This week, South Dakota Gov. Dennis Daugaard (R) approved an unnecessary abortion restriction that reinforces racial stereotypes about the Asian American community. House Bill 1162 bans abortions based on a fetus’ sex, and makes it a felony for doctors to perform this type of “sex-selective” procedure — based on the misperception that Asian women are more likely to terminate a pregnancy if they find out the fetus is a girl.
The lawmakers who push sex-selective abortion bans typically claim that it’s an important policy to preserve gender equality. And during the debate over HB 1162 in South Dakota, elected officials were particularly candid about the racial implications. As Mother Jones reported last month, Republican lawmakers in the state were very clear about their position that the bill was necessary because of South Dakota’s population of Asian immigrants.
“Let me tell you, our population in South Dakota is a lot more diverse than it ever was,” one GOP lawmaker, Rep. Don Haggar, said to explain his support for HB 1162. “There are cultures that look at a sex-selection abortion as being culturally okay. And I will suggest to you that we are embracing individuals from some of those cultures in this country, or in this state. And I think that’s a good thing that we invite them to come, but I think it’s also important that we send a message that this is a state that values life, regardless of its sex.”
In fact, this type of legislation is a solution in search of a problem. While female infanticide is an issue in some parts of the world, there’s absolutely no evidence that the Asian American or Pacific Islander (AAPI) individuals who live here in the U.S. are having abortions based on gender. There is no epidemic of sex-selective abortion among the AAPI community, and passing legislation to “fix” this nonexistent issue simply ends up damaging women of color. Ultimately, these laws scrutinize Asian American women based solely on their race.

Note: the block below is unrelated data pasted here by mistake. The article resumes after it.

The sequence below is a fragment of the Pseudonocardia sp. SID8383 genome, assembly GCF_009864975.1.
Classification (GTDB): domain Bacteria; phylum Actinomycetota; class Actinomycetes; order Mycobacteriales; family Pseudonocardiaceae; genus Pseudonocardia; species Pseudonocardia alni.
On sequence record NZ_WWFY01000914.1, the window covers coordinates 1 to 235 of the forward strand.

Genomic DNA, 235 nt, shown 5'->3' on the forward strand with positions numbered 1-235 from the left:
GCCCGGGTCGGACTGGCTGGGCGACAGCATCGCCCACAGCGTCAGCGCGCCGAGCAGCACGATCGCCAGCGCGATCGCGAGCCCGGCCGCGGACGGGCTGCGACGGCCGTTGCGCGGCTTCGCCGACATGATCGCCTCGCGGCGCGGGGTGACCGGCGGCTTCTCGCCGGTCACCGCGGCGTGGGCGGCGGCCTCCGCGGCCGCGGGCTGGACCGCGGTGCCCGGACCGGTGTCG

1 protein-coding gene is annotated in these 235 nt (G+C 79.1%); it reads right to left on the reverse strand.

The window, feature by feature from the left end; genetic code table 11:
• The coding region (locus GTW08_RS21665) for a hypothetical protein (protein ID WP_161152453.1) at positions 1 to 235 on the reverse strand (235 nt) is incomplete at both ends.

South Dakota’s governor has signed a purposefully misleading bill that undermines our health as women and discriminates against us as Asian Americans Miriam Yeung, the executive director of the National Asian Pacific American Women’s Forum, explained in a statement. “Our community has made it clear we don’t support these misleading, stigmatizing bans that hurt us and only serve to exacerbate the health disparities we already face. Nearly 2,000 women and men from South Dakota and around the country signed a petition condemning the racist legislation.”
Yeung’s organization has been standing up against sex-selective abortion bans for years. But, thanks to draft legislation on the issue written by the anti-abortion group Americans United for Life, over 60 sex-selective bills have been introduced at the state and federal level since 2009. Aside from South Dakota, seven other states have passed this policy into law.
Nearly 92 percent of all abortions take place before the fetus’ sex can even be determined. Abortion providers have warned that they have no idea how to enforce this type of sex-selective ban in practice.
Read the full story on the Think Progress website here.]]>
March 27, 2014
Contact: Andrea Hagelgans, ahagelgans@
Hypocritical bill creates mistrust between doctors and women
NEW YORK —South Dakota Governor Dennis Daugaard has signed an anti-abortion bill that relies on racial stereotypes against the Asian American and Pacific Islander (AAPI) community.